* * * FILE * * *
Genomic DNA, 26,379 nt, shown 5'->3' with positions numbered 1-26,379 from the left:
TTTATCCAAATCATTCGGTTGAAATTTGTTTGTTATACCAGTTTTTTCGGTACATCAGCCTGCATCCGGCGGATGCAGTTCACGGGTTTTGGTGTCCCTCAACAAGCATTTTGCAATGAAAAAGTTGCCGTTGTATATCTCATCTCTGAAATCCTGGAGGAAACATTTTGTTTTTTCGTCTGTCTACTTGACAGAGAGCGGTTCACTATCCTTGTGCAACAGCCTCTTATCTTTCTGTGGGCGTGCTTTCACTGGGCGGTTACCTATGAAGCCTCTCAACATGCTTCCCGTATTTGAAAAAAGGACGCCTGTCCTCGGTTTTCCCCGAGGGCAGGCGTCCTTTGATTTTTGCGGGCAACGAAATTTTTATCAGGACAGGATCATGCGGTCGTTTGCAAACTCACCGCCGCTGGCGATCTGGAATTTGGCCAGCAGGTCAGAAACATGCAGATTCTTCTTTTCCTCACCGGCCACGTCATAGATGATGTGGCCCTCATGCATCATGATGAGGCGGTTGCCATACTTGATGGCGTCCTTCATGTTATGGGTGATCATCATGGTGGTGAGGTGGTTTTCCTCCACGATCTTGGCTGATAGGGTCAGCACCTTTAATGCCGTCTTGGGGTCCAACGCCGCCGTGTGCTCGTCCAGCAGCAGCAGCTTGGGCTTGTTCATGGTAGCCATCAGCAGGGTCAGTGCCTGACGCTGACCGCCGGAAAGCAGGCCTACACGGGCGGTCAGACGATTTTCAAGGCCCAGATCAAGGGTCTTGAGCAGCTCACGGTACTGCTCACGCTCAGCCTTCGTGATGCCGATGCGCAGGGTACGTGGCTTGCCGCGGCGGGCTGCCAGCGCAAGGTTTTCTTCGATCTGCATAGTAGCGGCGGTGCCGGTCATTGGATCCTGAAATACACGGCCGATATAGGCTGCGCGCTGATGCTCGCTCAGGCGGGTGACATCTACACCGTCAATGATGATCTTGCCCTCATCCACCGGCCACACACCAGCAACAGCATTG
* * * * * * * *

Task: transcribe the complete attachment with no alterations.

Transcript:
Genomic DNA, 26,379 nt, shown 5'->3' with positions numbered 1-26,379 from the left:
TTTATCCAAATCATTCGGTTGAAATTTGTTTGTTATACCAGTTTTTTCGGTACATCAGCCTGCATCCGGCGGATGCAGTTCACGGGTTTTGGTGTCCCTCAACAAGCATTTTGCAATGAAAAAGTTGCCGTTGTATATCTCATCTCTGAAATCCTGGAGGAAACATTTTGTTTTTTCGTCTGTCTACTTGACAGAGAGCGGTTCACTATCCTTGTGCAACAGCCTCTTATCTTTCTGTGGGCGTGCTTTCACTGGGCGGTTACCTATGAAGCCTCTCAACATGCTTCCCGTATTTGAAAAAAGGACGCCTGTCCTCGGTTTTCCCCGAGGGCAGGCGTCCTTTGATTTTTGCGGGCAACGAAATTTTTATCAGGACAGGATCATGCGGTCGTTTGCAAACTCACCGCCGCTGGCGATCTGGAATTTGGCCAGCAGGTCAGAAACATGCAGATTCTTCTTTTCCTCACCGGCCACGTCATAGATGATGTGGCCCTCATGCATCATGATGAGGCGGTTGCCATACTTGATGGCGTCCTTCATGTTATGGGTGATCATCATGGTGGTGAGGTGGTTTTCCTCCACGATCTTGGCTGATAGGGTCAGCACCTTTAATGCCGTCTTGGGGTCCAACGCCGCCGTGTGCTCGTCCAGCAGCAGCAGCTTGGGCTTGTTCATGGTAGCCATCAGCAGGGTCAGTGCCTGACGCTGACCGCCGGAAAGCAGGCCTACACGGGCGGTCAGACGATTTTCAAGGCCCAGATCAAGGGTCTTGAGCAGCTCACGGTACTGCTCACGCTCAGCCTTCGTGATGCCGATGCGCAGGGTACGTGGCTTGCCGCGGCGGGCTGCCAGCGCAAGGTTTTCTTCGATCTGCATAGTAGCGGCGGTGCCGGTCATTGGATCCTGAAATACACGGCCGATATAGGCTGCGCGCTGATGCTCGCTCAGGCGGGTGACATCTACACCGTCAATGATGATCTTGCCCTCATCCACCGGCCACACACCAGCAACAGCATTG